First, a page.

Monarchy

Jealousy

Covenant

Treason

Review of Last Week and How it Connects to This Week: 

Last week our lesson began in Matthew 7 verses one.  Verses one and two started the chapter with the admonition “do not judge, so that you will not be judged”.  I noted that in this context, Jesus was telling us not to look down on or speak against others as if we are morally superior.  Verse two helped us know that when we judge we will be judged in the same manner.  When you were growing up you may have heard someone say “what goes around, comes around”.  That may not be in the scripture, but the principle certainly is. You can think of sowing and reaping in 2 Corinthians 9:6.

I noted how verses three through five dealt with hypocrisy and provided a theological definition of hypocrisy as “the outward appearance of conveying truth or righteousness that masks the inner state of mind or intention of untruth or evilness”.  Those verses helped us understand that we cannot act morally superior to others whose faults are small compared to our own very large faults.  We should first evaluate our own motives and actions before evaluating the behavior and motives of others.  I thought it was important to mention that while behavior is easy to see, a person’s motives are not always clear.  It’s easy to say “right is right” and “wrong is wrong” but sometimes what we think is right or wrong really isn’t so clear cut.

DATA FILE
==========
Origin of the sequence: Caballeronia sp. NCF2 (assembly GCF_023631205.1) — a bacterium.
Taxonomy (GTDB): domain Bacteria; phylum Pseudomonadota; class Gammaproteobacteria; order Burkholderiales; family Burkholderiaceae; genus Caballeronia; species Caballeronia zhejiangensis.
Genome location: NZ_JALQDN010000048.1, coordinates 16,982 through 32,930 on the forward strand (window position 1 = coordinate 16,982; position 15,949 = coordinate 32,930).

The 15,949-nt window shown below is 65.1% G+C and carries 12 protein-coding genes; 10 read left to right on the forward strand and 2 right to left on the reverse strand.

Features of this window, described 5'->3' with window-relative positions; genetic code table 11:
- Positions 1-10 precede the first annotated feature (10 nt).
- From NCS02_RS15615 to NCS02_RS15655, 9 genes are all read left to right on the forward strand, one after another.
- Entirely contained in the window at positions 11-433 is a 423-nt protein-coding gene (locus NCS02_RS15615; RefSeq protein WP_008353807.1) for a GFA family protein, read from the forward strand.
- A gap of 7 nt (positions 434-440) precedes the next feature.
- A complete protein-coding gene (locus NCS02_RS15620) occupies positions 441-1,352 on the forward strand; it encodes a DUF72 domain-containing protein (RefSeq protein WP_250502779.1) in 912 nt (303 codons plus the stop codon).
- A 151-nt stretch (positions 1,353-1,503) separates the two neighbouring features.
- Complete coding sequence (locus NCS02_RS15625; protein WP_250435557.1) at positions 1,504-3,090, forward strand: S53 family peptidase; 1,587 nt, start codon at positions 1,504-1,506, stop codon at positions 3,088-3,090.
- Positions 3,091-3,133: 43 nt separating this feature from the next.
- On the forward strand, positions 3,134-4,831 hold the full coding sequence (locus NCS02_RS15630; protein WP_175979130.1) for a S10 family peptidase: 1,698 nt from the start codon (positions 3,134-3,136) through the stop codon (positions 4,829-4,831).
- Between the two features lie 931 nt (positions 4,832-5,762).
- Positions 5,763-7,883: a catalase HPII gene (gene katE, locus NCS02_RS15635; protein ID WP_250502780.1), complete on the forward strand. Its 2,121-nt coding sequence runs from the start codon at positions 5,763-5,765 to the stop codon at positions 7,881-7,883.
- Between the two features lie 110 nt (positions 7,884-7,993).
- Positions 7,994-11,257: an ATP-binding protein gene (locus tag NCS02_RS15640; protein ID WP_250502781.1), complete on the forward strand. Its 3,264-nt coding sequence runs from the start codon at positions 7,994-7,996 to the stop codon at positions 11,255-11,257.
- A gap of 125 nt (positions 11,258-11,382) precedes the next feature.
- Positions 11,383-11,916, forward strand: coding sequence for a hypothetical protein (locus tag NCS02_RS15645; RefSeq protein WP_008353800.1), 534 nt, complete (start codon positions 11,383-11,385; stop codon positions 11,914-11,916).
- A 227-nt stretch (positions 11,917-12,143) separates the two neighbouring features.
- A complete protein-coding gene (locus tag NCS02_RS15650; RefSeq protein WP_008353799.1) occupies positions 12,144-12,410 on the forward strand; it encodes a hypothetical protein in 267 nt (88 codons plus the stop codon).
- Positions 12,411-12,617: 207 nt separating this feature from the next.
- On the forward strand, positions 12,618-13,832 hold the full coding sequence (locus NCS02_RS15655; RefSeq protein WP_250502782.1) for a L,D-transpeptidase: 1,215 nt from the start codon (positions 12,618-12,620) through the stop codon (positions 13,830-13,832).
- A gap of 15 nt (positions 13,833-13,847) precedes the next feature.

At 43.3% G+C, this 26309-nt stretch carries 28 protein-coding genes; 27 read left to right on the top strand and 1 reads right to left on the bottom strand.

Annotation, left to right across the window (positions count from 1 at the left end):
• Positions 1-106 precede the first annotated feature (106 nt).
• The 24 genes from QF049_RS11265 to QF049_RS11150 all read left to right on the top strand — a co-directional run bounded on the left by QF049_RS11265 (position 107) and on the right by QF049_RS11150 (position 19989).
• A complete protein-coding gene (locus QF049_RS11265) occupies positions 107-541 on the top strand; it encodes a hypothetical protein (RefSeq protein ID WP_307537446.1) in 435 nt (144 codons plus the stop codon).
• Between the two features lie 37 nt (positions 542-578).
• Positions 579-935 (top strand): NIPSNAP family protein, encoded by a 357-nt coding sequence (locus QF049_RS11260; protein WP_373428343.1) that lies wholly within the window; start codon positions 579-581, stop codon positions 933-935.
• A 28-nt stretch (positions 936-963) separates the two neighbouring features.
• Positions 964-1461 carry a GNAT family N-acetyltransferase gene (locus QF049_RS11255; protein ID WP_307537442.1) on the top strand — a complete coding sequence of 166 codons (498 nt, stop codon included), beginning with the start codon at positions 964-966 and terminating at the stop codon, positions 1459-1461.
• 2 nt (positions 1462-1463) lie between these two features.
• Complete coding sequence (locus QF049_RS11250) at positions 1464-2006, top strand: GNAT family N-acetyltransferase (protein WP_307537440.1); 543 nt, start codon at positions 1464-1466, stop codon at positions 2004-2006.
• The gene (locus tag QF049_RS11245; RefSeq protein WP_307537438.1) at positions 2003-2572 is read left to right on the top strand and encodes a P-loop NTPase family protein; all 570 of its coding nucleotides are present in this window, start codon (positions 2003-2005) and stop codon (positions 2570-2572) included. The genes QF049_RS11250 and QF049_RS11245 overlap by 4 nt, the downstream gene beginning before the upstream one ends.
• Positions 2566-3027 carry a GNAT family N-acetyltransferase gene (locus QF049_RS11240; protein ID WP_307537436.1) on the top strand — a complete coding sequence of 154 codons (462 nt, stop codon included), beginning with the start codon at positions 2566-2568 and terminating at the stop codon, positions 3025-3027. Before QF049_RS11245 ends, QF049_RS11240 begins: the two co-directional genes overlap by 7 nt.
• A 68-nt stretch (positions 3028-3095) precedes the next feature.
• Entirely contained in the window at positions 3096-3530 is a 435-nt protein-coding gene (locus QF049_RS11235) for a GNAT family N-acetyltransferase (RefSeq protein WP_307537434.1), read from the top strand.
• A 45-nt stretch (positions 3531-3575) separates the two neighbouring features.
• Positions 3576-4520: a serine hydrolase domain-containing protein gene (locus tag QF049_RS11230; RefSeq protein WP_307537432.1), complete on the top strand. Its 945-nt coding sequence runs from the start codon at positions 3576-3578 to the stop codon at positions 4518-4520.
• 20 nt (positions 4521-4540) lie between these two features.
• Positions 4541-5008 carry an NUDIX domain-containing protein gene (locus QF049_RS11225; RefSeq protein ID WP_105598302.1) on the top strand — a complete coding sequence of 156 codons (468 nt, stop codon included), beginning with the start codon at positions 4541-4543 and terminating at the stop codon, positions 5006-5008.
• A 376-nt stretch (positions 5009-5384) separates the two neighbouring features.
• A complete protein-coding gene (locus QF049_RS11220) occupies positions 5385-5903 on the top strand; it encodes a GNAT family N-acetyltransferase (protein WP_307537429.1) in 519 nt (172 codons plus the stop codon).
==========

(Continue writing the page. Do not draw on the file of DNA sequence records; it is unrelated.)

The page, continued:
Verse six moved away from telling the disciples and crowd to not be hypocrites.  Instead it essentially tells them to be good stewards of discernment.  As I stated in previous lessons, Matthew’s Gospel is not kind to the scribes and Pharisees.  When Jesus talks about not giving that which is holy to dogs and not casting your pearls before swine, he is talking about the scribes and Pharisees.  Standard Lesson Commentary noted that Jesus “does not want them to be hypocrites like the scribes and Pharisees yet Jesus knows the potential for misuse of his exhortation not to judge”.  Equally important was knowing that some people will take advantage of your kindness.  This verse helps us to be on guard for the unrighteous who are not really concerned about righteousness or doing right by others.